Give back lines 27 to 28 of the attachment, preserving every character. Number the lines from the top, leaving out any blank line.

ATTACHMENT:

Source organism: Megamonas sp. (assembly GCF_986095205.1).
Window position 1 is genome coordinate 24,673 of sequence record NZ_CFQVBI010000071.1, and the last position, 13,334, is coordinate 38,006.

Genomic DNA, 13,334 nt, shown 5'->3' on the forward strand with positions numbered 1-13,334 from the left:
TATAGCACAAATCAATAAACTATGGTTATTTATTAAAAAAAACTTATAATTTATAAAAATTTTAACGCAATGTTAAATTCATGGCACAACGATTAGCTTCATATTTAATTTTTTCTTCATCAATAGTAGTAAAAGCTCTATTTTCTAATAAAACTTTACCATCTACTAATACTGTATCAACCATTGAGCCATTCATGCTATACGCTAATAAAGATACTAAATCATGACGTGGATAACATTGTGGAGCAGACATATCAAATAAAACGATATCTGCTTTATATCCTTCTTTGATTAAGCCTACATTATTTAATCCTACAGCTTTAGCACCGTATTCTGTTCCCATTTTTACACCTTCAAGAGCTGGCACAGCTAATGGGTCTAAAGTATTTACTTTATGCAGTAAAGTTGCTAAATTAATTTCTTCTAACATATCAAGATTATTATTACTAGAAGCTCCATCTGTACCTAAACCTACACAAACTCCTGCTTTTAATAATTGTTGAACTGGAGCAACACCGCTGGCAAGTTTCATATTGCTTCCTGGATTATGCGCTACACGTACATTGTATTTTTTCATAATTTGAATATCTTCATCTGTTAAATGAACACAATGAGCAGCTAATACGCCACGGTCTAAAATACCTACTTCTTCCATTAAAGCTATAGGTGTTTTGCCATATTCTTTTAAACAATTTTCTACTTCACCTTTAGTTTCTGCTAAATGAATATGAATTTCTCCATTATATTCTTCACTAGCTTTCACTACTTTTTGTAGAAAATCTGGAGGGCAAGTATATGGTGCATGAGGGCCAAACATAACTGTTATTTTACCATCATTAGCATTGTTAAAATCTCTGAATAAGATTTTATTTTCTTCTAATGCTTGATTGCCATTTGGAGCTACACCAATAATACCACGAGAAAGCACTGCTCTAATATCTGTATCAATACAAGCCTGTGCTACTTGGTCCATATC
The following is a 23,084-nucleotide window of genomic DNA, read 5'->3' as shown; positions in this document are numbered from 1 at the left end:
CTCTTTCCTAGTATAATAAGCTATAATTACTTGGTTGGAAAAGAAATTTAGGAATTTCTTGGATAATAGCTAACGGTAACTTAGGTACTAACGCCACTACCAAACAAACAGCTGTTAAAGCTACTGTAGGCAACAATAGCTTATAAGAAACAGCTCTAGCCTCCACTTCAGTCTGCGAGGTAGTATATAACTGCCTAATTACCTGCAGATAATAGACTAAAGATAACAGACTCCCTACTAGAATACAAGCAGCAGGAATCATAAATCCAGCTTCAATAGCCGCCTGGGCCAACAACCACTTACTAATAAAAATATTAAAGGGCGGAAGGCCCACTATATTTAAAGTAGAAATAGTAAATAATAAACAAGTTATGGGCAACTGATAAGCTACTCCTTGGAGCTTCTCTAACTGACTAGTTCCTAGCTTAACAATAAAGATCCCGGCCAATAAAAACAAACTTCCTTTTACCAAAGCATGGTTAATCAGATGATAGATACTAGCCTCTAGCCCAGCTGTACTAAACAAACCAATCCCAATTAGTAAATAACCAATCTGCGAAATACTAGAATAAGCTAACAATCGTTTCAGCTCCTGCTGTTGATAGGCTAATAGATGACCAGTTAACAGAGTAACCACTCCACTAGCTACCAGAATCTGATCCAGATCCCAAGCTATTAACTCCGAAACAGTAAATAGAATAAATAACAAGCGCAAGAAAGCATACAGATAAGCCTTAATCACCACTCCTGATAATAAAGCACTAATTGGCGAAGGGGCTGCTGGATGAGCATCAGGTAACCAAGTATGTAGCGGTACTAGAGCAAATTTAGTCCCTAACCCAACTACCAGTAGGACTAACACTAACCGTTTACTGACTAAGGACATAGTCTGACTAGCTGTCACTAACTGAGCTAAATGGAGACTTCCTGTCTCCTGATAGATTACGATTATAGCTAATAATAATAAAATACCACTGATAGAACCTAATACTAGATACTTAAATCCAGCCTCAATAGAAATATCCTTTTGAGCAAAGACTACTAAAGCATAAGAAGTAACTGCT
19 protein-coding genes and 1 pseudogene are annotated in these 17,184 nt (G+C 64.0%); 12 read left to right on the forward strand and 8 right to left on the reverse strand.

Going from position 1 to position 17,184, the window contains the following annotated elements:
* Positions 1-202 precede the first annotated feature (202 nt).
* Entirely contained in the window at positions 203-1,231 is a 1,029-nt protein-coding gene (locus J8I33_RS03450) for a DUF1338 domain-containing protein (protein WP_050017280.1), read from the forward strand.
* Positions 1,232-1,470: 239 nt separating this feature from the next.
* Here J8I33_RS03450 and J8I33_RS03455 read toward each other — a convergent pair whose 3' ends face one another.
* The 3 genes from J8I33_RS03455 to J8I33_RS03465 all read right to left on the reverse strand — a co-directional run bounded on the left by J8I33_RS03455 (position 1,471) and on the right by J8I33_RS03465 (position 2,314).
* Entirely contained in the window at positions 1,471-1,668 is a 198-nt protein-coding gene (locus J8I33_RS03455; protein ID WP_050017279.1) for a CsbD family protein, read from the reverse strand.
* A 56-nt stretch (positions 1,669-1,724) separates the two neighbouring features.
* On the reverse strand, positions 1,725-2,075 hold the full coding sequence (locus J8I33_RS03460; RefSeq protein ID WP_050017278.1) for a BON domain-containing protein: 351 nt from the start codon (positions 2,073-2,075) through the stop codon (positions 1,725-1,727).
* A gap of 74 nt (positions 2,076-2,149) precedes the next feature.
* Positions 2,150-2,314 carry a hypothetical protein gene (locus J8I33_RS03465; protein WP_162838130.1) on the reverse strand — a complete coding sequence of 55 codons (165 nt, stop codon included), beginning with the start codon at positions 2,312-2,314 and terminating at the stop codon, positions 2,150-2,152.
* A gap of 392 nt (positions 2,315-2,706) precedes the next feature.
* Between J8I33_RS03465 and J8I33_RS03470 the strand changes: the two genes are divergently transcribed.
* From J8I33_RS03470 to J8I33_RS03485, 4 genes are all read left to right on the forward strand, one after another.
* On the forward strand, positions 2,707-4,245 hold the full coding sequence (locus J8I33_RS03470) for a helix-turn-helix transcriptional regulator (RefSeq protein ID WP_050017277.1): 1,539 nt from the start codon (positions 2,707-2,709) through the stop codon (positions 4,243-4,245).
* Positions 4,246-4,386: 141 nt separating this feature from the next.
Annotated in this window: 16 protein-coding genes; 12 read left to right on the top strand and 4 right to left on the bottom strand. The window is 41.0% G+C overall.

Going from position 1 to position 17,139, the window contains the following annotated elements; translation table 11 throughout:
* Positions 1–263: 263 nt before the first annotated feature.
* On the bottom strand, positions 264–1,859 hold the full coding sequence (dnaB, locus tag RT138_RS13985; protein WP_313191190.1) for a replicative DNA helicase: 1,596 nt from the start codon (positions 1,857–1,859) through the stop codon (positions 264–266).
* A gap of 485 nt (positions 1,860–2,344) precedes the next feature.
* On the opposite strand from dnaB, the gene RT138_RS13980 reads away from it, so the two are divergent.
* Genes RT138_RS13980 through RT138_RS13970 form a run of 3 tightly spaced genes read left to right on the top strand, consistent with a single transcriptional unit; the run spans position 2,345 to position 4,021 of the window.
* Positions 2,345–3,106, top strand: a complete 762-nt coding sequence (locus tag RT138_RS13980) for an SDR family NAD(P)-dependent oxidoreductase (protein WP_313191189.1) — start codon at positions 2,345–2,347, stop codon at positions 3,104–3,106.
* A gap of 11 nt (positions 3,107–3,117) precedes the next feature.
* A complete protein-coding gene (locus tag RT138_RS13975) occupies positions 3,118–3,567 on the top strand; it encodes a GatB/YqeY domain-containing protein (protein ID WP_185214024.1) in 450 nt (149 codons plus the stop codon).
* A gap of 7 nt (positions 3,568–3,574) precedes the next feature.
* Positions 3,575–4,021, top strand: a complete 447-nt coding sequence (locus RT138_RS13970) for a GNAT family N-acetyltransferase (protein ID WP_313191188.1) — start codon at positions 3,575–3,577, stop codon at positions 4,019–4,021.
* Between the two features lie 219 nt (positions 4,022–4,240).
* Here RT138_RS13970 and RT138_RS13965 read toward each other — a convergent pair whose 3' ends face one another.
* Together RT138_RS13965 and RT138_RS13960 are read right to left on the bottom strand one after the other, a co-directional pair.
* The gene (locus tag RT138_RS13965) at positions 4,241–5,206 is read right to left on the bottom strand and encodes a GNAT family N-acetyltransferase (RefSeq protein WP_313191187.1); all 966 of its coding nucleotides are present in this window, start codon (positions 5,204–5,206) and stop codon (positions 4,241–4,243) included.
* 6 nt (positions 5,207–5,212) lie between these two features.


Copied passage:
* On the bottom strand, positions 264–1,859 hold the full coding sequence (dnaB, locus tag RT138_RS13985; protein WP_313191190.1) for a replicative DNA helicase: 1,596 nt from the start codon (positions 1,857–1,859) through the stop codon (positions 264–266).
* A gap of 485 nt (positions 1,860–2,344) precedes the next feature.